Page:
SREL Reprint #1833

 

 

 

Influence of Quaternary history on the population genetic structure of Douglas-fir (Pseudotsuga menziesii) in the Great Basin

ANDREW SCHNABEL
University of Georgia, Savannah River Ecology Laboratory, Drawer E, Aiken, SC 29802, U.S.A.

J.L. HAMRICK
Department of Botany and Genetics, University of Georgia, Athens, GA 30602, U.SA.


AND

P.V. WELLS
Department of Botany, University of Kansas, Lawrence, KS 66045, USA.

We used data from 20 enzyme loci to test hypotheses concerning the population genetic structure of Douglas-fir (Pseudotsuga menziesii (Mirb.) Franco) in the Great Basin relative to the southern Rocky Mountains of Utah. Detailed macrofossil data from wood rat (Neotoina) middens indicate that P. menziesii was absent from the central and northern Great Basin during the last glacial (20 000 - 12 000 years before present), but has recolonized several of the "island" mountain ranges of that region during the past 10000 years by long-distance dispersal from populations on the southern Rocky Mountain "mainland". The genetic consequences of rare, chance dispersal events should be a reduction in levels of genetic diversity on Great Basin montane islands and more diversity among island populations relative to the Rocky Mountain mainland. We found moderate overall reductions in the level of polymorphisin (65 vs. 85%), numbers of alleles per polymorphic locus (2.69 vs. 2.82), and gene diversity (0. 1 13 vs. 0. 141 ) in Great Basin PP. menziesii relative to P. menziesii from the Rocky Mountain mainland. Within-population estimates of allozyme diversity, as well as relative partitioning of that diversity among populations of each region, differed to a lesser extent between island and mainland regions. Founder effects and genetic drift thus appear to have had a minor role in shaping the present-day genetic structure of Great Basin P. menziesii populations.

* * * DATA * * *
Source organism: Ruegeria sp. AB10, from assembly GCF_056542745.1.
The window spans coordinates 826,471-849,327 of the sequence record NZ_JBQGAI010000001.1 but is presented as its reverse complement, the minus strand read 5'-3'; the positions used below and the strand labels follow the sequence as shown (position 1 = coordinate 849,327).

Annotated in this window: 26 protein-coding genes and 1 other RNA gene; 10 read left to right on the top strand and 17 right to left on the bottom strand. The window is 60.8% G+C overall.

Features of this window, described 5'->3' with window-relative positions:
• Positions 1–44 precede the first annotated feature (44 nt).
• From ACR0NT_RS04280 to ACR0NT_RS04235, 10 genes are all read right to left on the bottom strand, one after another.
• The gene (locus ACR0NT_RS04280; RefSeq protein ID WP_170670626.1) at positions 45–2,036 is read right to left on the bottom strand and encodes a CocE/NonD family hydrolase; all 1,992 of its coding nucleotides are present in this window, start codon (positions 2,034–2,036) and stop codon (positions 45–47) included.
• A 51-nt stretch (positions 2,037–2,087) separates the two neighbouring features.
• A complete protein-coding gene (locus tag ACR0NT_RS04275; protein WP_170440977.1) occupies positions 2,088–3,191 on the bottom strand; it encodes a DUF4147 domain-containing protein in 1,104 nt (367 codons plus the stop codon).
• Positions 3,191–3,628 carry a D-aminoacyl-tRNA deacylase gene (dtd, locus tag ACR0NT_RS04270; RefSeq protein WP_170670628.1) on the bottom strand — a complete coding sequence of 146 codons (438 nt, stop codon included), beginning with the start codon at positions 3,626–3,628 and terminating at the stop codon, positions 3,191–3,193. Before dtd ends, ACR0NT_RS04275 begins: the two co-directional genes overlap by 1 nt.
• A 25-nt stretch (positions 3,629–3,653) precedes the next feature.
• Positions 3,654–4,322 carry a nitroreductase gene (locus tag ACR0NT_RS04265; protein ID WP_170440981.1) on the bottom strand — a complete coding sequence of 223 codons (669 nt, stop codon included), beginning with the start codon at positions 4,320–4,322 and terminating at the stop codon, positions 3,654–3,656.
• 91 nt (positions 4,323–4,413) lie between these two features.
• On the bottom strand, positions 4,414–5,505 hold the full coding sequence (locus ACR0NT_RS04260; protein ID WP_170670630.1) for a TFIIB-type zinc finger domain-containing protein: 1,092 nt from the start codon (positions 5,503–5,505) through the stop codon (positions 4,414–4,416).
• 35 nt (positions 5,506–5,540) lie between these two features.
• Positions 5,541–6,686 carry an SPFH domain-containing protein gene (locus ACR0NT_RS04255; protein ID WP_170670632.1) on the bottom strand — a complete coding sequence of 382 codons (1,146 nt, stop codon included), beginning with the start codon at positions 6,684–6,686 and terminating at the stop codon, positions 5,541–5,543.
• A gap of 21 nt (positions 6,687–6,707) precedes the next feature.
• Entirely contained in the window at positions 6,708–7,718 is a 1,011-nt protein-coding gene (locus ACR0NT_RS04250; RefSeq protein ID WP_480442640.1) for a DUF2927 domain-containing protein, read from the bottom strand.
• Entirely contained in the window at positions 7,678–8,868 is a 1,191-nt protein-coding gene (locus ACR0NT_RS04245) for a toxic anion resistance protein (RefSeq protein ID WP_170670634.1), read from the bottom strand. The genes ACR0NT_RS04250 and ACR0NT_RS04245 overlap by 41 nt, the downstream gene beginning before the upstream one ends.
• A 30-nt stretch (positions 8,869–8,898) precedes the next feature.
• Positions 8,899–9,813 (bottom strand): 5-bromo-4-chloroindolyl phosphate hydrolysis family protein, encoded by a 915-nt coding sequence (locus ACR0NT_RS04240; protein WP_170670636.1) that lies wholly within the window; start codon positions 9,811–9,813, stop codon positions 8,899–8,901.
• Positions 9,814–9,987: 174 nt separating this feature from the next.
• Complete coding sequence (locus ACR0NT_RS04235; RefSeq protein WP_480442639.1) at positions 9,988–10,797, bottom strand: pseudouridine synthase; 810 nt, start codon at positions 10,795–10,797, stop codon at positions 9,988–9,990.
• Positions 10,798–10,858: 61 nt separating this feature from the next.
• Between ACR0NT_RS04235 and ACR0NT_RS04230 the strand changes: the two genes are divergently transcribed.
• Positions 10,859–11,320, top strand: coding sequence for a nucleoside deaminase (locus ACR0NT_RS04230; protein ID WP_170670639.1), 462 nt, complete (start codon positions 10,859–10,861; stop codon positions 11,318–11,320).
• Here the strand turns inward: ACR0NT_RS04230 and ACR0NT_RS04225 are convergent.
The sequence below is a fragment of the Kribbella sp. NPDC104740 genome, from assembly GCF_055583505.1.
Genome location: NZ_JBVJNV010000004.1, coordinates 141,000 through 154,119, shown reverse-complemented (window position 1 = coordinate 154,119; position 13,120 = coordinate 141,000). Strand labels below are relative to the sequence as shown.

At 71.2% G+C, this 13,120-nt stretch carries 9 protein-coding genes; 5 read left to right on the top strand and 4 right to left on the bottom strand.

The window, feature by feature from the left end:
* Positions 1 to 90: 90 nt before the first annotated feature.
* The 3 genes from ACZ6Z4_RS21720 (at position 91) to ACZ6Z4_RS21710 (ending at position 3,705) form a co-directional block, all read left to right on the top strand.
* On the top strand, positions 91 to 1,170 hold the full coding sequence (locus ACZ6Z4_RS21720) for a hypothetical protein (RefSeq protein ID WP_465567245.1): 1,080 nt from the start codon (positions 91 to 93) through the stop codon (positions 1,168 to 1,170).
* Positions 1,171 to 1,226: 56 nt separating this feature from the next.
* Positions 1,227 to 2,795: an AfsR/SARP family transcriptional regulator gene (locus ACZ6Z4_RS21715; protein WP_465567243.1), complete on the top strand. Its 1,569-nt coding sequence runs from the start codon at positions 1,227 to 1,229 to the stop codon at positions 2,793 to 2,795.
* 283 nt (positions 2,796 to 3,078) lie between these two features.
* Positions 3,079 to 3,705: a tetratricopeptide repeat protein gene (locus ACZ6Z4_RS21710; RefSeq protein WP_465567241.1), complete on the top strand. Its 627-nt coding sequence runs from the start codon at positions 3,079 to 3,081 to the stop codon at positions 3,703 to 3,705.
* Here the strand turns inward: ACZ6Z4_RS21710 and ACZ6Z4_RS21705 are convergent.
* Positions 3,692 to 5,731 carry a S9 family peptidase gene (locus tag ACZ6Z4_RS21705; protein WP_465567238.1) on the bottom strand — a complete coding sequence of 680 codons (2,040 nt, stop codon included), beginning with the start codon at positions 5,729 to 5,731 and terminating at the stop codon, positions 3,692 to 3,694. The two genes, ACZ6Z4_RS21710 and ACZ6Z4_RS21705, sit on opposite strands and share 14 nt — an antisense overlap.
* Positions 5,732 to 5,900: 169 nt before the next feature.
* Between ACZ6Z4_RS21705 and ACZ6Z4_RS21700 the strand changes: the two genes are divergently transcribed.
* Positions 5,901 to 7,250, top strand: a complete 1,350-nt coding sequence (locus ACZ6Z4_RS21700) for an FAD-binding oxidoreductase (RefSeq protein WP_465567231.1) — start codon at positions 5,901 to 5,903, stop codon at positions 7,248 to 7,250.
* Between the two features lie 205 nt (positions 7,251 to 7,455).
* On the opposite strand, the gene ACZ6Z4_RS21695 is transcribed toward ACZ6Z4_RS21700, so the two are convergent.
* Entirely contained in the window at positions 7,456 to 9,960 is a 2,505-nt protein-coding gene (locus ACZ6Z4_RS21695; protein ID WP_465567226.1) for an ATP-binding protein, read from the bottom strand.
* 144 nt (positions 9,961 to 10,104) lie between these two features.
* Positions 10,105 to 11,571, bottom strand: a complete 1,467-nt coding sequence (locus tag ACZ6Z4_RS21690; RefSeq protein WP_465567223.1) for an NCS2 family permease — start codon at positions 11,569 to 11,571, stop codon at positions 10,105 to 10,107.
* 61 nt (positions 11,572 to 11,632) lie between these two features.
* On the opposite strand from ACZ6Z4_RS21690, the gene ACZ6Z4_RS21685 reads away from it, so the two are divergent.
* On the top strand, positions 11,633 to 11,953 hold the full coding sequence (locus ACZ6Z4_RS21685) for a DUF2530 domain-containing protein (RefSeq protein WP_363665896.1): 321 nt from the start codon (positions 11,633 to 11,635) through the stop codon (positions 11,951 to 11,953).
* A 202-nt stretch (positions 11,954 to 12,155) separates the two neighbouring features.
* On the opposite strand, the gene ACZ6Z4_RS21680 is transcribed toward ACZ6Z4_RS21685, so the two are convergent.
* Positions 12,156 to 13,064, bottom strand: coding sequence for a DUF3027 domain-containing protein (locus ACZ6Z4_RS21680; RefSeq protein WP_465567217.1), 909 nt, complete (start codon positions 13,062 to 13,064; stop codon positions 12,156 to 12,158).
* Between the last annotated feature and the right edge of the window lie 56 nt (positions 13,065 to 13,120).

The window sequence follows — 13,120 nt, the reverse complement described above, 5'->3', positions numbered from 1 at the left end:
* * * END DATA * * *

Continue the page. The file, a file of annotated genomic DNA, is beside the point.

SREL Reprint #1833

Schnabel, A., J.L. Hamrick, and P.V. Wells. 1993. Influence of Quaternary history on the population genetic structure of Douglas-fir (Pseudotsuga menziesii) in the Great Basin. Canadian Journal of Forest Research 23:1900-1906.

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